Major win for India in climate diplomacy


India manages to convince the world to include coal to the ‘phase down’, instead of ‘phase out’ after days of negotiations, reports Vishal Gulati

In a major win in international diplomacy in the UN Climate Change Conference COP26, India on Saturday managed to convince the world to include coal to the ‘phase down’, instead of ‘phase out’ after days of negotiations.

India on finally backed the COP26 draft that was passed by nearly 200 nations.

US climate chief John Kerry said defended the Glasgow deal by saying “this is not the finish line for climate change…what we need is to live in pollution free”.

There was some strong opposition to the inclusion of ‘accelerating phaseout of unabated coal power and inefficient fossil fuel subsides’ – mainly from India and China, and supported by South Africa on coal and Iran & Nigeria on fossil fuel subsidies.

However, it’s encouraging to see Australia, the US, Turkey, Colombia, Indonesia, and Japan support the text — indicating a significant shift from their earlier stand.

Watering down of text on coal is indicative of the gap in financing and technology transfer — something that developed countries will need to focus on moving forward.

COP26 concluded in Glasgow with nearly 200 countries agreeing the Glasgow Climate Pact to keep 1.5C alive and finalise the outstanding elements of the Paris Agreement.

Climate negotiators ended two weeks of intense talks with consensus on urgently accelerating climate action.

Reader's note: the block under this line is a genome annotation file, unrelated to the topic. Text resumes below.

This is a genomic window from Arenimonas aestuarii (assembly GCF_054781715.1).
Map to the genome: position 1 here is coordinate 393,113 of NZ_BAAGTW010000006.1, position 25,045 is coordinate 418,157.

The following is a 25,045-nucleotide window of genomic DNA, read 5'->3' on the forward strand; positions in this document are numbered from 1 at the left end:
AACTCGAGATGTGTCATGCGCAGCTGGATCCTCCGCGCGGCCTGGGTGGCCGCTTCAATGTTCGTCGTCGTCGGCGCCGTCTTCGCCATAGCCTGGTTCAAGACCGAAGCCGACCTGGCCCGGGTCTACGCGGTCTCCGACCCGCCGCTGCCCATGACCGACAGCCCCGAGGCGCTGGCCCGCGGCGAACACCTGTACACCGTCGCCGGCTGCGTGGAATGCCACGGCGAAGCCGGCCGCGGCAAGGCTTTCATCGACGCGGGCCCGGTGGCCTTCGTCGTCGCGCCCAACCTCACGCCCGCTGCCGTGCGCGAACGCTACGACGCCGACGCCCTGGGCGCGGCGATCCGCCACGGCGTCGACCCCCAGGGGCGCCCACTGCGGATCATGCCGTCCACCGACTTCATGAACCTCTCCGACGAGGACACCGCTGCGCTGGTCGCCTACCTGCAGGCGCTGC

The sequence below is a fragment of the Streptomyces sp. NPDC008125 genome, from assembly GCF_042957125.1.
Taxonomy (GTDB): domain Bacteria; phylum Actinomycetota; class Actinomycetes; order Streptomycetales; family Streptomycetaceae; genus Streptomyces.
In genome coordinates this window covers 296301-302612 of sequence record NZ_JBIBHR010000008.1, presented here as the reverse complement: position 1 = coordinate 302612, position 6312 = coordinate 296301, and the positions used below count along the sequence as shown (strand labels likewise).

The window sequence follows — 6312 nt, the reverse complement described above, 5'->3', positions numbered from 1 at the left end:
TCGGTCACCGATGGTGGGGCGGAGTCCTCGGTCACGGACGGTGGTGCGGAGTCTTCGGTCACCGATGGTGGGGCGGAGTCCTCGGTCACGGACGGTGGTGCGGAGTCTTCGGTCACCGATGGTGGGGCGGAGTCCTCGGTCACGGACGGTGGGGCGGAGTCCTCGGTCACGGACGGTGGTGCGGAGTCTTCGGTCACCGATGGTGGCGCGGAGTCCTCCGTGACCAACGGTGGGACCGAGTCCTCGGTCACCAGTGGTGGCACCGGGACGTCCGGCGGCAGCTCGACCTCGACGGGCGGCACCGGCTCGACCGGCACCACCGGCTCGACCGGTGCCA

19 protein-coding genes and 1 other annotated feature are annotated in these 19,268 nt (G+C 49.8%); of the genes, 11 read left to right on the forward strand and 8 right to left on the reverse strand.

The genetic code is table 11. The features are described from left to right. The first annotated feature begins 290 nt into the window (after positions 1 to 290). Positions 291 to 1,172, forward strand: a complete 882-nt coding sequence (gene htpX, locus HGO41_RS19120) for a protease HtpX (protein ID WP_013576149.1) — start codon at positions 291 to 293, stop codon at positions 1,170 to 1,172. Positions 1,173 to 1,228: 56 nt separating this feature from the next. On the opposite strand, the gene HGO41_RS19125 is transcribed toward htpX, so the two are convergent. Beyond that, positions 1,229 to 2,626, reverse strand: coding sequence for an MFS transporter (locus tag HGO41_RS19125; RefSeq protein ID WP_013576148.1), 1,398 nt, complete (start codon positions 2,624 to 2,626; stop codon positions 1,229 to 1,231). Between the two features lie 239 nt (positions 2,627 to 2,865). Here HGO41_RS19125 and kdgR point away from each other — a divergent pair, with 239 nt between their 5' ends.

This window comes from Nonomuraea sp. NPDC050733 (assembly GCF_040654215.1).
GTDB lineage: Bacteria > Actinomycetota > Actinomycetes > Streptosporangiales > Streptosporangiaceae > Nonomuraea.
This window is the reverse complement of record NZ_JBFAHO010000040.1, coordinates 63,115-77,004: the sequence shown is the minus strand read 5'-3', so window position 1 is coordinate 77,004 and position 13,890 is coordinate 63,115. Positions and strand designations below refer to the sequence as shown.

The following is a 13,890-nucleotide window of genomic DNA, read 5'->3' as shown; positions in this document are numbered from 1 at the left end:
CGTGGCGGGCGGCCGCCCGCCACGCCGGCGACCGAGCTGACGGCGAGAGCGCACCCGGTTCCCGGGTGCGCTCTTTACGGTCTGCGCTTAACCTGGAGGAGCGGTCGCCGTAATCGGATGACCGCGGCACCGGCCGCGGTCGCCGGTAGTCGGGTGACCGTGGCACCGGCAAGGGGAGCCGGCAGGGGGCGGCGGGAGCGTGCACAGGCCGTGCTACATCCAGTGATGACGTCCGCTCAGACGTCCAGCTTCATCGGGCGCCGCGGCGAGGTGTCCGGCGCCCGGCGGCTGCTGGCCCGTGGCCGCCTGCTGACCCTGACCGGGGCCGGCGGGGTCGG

The Glasgow Climate Pact, combined with increased ambition and action from countries, means that 1.5C remains in sight, but it will only be delivered with concerted and immediate global efforts.

The Glasgow Climate Pact will speed up the pace of climate action. All countries agreed to revisit and strengthen their current emissions targets to 2030, known as Nationally Determined Contributions (NDCs), in 2022. This will be combined with a yearly political roundtable to consider a global progress report and a Leaders summit in 2023.

The Paris Rulebook, the guidelines for how the Paris Agreement is delivered, was also completed after six years of discussions.

This will allow for the full delivery of the landmark accord, after agreement on a transparency process which will hold countries to account as they deliver on their targets. This includes Article 6, which establishes a robust framework for countries to exchange carbon credits through the UNFCCC.

And for the first time, heeding calls from civil society and countries most vulnerable to climate impacts, the COP agreed action on phasing down fossil fuels.

COP decisions went further than ever before in recognising and addressing loss and damage from the existing impacts of climate change.

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